Bees Are Math Geniuses According To Study

Bees have enough smarts to do math, study indicates

Scientists discover bees are capable of attraction and subtraction

In addition to shedding new light on insectoid intelligence, the new research could be of benefit in AI research and the development of rapid computational modes of learning and problem-solving.

Humans have relegated insects to the lower levels of the cognitive totem pole, but scientists are increasingly showing it's a mistake to underestimate invertebrate intelligence. The bee then flew into a subsequent chamber which presented both a correct option and an incorrect option. Honeybees Are Smarter Than Initially Thought Honeybees, which have brains that are the same size as sesame seeds, can understand the abstract mathematical notion of zero, a study from the same team found past year. "This capacity is therefore probably shared by many other animals".

Indeed, bees join some primates, birds, and spiders on the list of animals that have been found to possess the ability to add and subtract, and it's a list that seems likely to grow.

A study has proved that they can add and subtract as well as being able to understand the concept of zero. We may see addition or subtraction as simple, but it requires different parts of our brain to store information and understand order.

He said: "You need to be able to hold the rules around adding and subtracting in your long-term memory, while mentally manipulating a set of given numbers in your short-term memory". One branch of the maze contained sugar water, while the other contained a bitter-tasting quinine solution.

When a bee flew into the entrance of the maze, it would see a set of elements, between one and five shapes.

"These days, we learn as children that a plus symbol means you need to add two or more quantities, while a minus symbol means you subtract", Howard explained.

Over time, bees began to navigate more toward the correct answers, which researchers would switch between the branches to ensure the bees couldn't learn where the sugar water was located. Two thirds of the time it chose the correct one. Blue for addition, yellow for subtraction, and a series of shapes to denote the numbers. If the bee saw three blue shapes, for example, the "right" answer would be four blue shapes.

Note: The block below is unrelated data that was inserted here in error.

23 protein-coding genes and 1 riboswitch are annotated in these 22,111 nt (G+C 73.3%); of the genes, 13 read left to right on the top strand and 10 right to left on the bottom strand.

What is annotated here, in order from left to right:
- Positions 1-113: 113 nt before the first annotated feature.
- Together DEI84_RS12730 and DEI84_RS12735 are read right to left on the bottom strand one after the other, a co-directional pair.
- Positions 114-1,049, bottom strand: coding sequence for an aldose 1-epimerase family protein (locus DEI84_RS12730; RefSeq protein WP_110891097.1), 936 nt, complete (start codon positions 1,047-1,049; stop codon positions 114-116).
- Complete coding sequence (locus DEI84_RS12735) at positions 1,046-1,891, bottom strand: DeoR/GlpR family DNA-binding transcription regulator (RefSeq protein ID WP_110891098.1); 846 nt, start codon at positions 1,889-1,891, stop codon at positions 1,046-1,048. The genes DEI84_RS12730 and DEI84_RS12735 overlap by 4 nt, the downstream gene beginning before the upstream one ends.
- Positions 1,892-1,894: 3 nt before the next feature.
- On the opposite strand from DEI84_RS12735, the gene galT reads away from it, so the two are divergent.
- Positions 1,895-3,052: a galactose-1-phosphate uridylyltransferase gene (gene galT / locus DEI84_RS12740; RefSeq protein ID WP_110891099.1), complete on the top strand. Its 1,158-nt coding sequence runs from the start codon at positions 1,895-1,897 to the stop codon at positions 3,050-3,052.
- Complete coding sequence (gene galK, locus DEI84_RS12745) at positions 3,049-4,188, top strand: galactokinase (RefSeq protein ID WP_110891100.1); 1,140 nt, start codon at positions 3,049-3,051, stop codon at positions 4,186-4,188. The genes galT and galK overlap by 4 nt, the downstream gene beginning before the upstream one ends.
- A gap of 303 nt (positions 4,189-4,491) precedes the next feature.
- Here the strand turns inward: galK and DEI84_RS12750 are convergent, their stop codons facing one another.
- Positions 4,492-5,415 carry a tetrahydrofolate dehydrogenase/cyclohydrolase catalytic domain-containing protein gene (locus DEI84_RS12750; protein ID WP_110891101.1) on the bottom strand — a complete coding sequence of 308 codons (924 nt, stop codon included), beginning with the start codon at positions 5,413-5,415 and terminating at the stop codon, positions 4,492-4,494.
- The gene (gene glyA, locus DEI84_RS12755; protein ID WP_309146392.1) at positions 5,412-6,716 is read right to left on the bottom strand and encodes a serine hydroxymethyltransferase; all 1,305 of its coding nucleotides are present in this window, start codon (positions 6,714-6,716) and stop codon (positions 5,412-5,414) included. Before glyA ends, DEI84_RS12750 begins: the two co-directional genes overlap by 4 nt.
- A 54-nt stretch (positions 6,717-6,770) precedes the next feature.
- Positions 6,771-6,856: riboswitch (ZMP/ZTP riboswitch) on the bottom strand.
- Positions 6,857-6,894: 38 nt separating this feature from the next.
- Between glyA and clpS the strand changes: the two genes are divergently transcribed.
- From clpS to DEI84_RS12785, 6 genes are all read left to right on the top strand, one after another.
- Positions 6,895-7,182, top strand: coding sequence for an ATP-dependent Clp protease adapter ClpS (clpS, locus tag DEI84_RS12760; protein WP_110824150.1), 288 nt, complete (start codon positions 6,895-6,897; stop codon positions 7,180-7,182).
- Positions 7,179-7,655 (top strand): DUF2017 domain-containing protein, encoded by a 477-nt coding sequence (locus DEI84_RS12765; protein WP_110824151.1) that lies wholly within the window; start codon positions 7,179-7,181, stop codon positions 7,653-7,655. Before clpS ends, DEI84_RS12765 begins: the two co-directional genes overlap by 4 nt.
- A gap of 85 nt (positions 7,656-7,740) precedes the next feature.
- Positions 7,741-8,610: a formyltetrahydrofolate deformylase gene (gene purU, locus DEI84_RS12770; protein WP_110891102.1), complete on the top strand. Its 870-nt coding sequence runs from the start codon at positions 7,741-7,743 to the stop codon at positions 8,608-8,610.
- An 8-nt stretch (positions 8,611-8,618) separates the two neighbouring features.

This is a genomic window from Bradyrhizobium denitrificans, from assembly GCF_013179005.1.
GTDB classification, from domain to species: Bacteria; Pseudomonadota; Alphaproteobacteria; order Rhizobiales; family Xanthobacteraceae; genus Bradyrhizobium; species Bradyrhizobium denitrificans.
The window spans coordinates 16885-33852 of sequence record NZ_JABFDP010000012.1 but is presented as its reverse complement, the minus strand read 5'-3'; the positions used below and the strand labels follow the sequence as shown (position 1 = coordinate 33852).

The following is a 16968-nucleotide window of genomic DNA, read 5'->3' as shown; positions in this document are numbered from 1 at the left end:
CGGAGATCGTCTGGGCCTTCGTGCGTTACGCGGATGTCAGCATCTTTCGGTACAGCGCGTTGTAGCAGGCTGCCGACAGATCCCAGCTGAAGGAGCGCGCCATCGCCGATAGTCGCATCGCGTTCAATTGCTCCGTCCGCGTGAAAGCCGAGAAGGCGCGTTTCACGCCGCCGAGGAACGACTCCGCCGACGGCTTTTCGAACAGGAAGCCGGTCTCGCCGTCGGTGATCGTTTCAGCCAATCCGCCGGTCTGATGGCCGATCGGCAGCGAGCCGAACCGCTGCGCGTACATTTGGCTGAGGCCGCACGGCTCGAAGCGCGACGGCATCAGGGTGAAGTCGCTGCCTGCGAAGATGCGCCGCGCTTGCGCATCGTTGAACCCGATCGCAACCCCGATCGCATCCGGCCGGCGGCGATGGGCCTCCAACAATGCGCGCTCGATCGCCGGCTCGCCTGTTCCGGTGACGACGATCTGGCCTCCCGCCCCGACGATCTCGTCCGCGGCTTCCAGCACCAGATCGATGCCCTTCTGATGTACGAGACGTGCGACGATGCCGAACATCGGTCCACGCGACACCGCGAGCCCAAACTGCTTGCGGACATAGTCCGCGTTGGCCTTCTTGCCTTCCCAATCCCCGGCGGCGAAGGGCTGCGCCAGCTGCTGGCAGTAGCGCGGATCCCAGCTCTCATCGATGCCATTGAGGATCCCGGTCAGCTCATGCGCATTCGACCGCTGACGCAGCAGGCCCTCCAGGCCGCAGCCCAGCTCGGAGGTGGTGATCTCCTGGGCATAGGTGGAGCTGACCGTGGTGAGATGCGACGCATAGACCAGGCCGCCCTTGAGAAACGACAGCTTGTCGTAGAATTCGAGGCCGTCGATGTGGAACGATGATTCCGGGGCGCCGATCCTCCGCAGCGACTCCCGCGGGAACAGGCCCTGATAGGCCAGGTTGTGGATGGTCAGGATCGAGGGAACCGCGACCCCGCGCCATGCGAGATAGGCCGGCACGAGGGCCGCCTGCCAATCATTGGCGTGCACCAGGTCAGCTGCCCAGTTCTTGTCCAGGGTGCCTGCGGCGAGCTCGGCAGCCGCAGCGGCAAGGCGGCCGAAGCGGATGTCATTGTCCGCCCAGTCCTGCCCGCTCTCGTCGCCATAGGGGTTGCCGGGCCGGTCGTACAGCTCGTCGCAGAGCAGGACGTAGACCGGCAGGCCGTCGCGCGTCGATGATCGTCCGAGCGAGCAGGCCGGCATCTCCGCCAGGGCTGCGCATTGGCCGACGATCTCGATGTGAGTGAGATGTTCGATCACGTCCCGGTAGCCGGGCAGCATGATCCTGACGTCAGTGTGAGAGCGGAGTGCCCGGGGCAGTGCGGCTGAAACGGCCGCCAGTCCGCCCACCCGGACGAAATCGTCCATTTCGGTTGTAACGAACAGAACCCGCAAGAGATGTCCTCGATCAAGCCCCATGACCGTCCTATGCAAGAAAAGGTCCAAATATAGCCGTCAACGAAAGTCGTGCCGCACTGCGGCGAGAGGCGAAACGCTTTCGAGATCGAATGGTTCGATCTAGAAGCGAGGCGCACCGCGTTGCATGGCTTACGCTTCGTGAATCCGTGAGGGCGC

Sounds like a daunting task for a bee to learn, but they figured it out.

According to researchers at the beginning of the experiment, bees made random choices until they could work out how to solve the problem. That is, it transpires, a perfectly reasonable question to ask a bee.

She designed the experiment using colour as a code for addition and subtraction, rather than the symbols we use. Because "bees could transfer their learning to novel stimuli, we are very confident in the result", he told Gizmodo. Muth is a postdoctoral researcher at the University of Nevada Reno.

The research was conducted in both Australia and France and involved many control experiments to validate the findings. "It might be they don't actually use this in any natural context". But being able to learn a symbolic representation of a math equation, and then solve future "equations", is another level.

If honeybees are indeed capable of maths, Dyer said his team's findings could be used in AI.

"This display of numerosity requires bees to acquire long-term rules and use short-term working memory", the abstract added.

A study has provided the strongest evidence yet that bees know how to count. "As we apply bio-inspired solutions in teams with rapidly developing AI technology, we can likely improve efficiency".

So just how big is a bee's brain?

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